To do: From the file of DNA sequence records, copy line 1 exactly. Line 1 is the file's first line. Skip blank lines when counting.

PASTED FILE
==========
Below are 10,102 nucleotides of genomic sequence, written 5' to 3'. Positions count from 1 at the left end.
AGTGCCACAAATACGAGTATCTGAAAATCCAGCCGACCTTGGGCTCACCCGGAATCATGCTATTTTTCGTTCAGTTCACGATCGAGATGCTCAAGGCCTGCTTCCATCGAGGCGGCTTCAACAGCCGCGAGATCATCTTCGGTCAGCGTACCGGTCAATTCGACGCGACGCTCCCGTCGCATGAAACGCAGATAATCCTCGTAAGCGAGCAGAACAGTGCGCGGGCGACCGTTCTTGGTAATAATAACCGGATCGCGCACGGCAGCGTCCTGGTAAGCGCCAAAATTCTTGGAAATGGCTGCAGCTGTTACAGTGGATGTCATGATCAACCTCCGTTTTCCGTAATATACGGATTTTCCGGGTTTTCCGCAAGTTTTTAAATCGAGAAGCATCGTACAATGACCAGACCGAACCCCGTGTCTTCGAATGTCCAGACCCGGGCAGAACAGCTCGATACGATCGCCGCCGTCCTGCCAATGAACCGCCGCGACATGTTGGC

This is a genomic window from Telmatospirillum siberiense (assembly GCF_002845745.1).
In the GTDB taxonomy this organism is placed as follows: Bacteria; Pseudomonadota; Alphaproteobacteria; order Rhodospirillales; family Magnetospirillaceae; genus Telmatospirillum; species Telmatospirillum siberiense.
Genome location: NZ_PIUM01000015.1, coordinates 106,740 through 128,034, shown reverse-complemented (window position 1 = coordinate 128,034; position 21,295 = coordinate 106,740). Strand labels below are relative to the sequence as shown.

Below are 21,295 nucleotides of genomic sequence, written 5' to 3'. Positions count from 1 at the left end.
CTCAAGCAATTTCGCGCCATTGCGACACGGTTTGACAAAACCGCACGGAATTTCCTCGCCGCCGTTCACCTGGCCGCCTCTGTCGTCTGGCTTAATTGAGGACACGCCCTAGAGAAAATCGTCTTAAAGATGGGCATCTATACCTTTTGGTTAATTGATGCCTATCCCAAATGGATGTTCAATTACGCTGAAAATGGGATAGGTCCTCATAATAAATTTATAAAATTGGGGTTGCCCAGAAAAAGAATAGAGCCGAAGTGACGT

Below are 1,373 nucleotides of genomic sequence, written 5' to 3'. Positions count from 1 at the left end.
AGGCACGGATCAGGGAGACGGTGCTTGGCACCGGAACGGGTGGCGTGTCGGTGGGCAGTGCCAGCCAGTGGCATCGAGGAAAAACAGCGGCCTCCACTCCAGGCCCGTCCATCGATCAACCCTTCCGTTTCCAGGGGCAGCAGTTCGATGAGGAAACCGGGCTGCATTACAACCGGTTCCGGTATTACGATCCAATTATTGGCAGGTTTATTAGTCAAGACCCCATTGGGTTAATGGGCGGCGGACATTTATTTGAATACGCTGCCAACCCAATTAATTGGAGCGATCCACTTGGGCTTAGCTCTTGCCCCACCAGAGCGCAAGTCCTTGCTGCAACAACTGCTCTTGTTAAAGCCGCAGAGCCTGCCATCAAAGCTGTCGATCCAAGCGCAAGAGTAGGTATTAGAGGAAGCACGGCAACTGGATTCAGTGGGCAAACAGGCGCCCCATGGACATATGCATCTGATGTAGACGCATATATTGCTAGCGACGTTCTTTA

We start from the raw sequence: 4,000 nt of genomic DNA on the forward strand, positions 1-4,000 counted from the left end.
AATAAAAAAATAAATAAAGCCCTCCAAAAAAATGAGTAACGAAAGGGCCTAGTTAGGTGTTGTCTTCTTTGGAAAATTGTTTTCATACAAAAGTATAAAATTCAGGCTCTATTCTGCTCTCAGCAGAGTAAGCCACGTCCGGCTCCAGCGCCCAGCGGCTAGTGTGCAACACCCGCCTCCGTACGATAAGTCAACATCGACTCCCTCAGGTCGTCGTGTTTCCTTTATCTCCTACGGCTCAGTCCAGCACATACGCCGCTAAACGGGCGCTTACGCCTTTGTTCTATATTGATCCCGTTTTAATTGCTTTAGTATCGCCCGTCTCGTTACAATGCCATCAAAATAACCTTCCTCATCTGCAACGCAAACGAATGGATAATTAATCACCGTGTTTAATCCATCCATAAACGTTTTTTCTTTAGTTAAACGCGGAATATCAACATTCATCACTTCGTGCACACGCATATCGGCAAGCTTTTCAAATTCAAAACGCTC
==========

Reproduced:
Below are 10,102 nucleotides of genomic sequence, written 5' to 3'. Positions count from 1 at the left end.